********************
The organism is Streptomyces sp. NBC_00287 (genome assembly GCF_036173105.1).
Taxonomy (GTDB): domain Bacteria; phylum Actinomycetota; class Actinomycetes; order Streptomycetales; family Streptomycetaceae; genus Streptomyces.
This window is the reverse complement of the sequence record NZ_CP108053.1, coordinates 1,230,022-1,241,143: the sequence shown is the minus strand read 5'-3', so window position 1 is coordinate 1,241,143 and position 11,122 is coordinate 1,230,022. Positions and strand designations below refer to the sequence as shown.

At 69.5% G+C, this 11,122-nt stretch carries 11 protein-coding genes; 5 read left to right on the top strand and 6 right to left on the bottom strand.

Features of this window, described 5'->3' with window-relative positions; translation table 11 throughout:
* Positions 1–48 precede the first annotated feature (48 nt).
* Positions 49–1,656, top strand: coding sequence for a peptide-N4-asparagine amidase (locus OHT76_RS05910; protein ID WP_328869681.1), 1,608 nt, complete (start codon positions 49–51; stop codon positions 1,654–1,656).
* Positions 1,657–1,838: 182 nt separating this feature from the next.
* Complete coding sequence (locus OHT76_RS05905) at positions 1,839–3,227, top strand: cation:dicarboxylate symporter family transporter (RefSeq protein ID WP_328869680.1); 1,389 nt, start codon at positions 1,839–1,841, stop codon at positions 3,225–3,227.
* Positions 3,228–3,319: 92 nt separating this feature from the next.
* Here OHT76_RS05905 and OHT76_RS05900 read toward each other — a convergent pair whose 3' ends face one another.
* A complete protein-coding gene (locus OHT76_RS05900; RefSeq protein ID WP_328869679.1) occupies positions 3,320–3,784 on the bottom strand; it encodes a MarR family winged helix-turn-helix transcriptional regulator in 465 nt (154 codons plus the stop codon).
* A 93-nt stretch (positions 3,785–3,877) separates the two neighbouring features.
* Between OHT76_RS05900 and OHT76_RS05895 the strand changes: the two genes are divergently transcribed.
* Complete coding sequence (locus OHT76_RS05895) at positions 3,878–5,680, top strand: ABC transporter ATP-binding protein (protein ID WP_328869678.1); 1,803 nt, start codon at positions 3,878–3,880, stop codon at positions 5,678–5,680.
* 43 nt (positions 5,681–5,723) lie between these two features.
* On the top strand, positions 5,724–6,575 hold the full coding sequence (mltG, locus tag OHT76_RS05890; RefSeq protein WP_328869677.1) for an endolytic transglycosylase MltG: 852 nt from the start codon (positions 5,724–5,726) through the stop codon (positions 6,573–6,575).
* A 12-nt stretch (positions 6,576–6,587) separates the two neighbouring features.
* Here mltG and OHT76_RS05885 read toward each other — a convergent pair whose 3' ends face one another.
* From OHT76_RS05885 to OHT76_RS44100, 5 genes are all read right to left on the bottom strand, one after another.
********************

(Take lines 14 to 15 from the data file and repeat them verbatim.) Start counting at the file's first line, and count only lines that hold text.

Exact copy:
* Between OHT76_RS05900 and OHT76_RS05895 the strand changes: the two genes are divergently transcribed.
* Complete coding sequence (locus OHT76_RS05895) at positions 3,878–5,680, top strand: ABC transporter ATP-binding protein (protein ID WP_328869678.1); 1,803 nt, start codon at positions 3,878–3,880, stop codon at positions 5,678–5,680.